The Old Hag

My dad is the first writer I ever knew, and he loves to tell stories. He’s a huge Teddy Roosevelt fan, so it’s no wonder our twenty-sixth president makes an appearance in his book, Tom Horn: Killer of Men and Monsters. He also enjoys tales of the supernatural. Although his novel is a nod to history, it features an otherworldly twist involving a shape-shifter.

Like my grandmother, my father told me scary stories, and I loved hearing them. He too had a ghostly encounter at the house where they lived when he was young.

When his family was moving out of the house, his mother asked him if he remembered to shut the front door. He hadn’t, so he got out of the car and hurried back up the front walk to close the door, before he and his parents drove away.

As he reached for the doorknob, he noticed a stray piece of newspaper, left behind from packing boxes. Suddenly, the paper rose up to stand on its edge, almost as though it had been lifted by a breeze. There was no wind.

Then the front door slammed shut. And in the front window, he could see a pair of eyes, staring out at him. He ran full-tilt for the car, and never looked back.

Another story my father told me was about the old hag. One night, as my dad was tucking me into bed, he asked, “Do you know why people have messy hair when they wake up?”

I thought about it. “Mom says I have a rat’s nest on my head when she combs my hair.” I had long hair that tangled easily, especially after playing outside all day. It was always a wreck in the morning.

He laughed. “Some people think the reason we have messy hair is the old hag sits on our heads at night.”

“What’s a hag?” I asked.

“A hag is a witch. She climbs in your window, sits on your head, and rides it like a hobby horse all night, gripping your hair like she’s holding the reins.”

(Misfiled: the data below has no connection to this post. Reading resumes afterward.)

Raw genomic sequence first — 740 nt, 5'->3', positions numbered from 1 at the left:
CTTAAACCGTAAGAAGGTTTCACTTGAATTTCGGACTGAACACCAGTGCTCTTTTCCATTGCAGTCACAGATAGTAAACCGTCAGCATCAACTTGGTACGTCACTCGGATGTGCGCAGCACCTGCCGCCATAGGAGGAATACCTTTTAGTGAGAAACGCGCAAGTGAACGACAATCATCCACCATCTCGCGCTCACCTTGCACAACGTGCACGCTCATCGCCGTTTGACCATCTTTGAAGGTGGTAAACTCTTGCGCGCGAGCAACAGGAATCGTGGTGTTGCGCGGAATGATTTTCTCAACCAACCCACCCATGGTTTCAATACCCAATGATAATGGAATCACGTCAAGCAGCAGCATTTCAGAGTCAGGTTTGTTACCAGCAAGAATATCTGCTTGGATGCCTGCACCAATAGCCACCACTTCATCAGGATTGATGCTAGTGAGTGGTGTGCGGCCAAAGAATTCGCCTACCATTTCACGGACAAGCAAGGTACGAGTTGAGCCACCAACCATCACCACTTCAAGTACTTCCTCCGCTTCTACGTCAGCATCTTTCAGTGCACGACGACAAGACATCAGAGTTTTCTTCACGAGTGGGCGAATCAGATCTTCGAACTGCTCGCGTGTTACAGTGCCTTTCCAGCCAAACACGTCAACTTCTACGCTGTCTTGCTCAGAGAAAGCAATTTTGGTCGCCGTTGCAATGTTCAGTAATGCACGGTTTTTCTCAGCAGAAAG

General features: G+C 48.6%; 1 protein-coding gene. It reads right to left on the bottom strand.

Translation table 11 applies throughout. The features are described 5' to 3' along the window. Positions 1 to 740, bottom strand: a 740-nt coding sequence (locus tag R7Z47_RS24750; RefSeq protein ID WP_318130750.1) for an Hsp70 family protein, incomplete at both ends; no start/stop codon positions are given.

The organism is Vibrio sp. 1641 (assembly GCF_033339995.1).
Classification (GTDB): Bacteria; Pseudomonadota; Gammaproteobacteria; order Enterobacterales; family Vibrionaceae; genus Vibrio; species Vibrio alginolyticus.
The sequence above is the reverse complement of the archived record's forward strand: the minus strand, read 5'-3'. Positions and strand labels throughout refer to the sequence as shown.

This was a messed-up thing to say to a kid. Naturally, I wanted to know how to protect myself from being smothered by a witch’s buttocks. “How do I stop her from doing that?”

“Well, there are two ways to stop a hag. You could gather a handful of straw and put it by your bedside,” he answered.

We lived out in the country and had hay for our horse, but at nine years old, I wasn’t sure if hay was the same thing as straw and what effect substituting it might have. I felt it was really important to get this right. I did not want a hag to use my head as a rocking horse. “What’s the other way?”

Sand 2“You could also pile some sand on your nightstand. The witch will be compelled to count it, and she’ll forget about you entirely.”

Sand I could do—I’d just grab some from our sandbox. But something troubled me. “What if she runs out of sand to count?”

“Ah.” He chuckled. “Witches are easily distracted, you see. She’ll lose count, and then she’ll have to start over, again and again. You’ll be able to catch her at first morning’s light, and she’ll never bother you again.”

I wasn’t sure what I’d do once I caught a witch, but I tried putting sand next to my bed. It must have helped, because even though I still had messy hair, I never woke to find the old hag sitting on my head.

The story, however, found its way into my own writing. It became the inspiration for the Wasteland in the Solas Beir Trilogy.

© Melissa Eskue Ousley 2015


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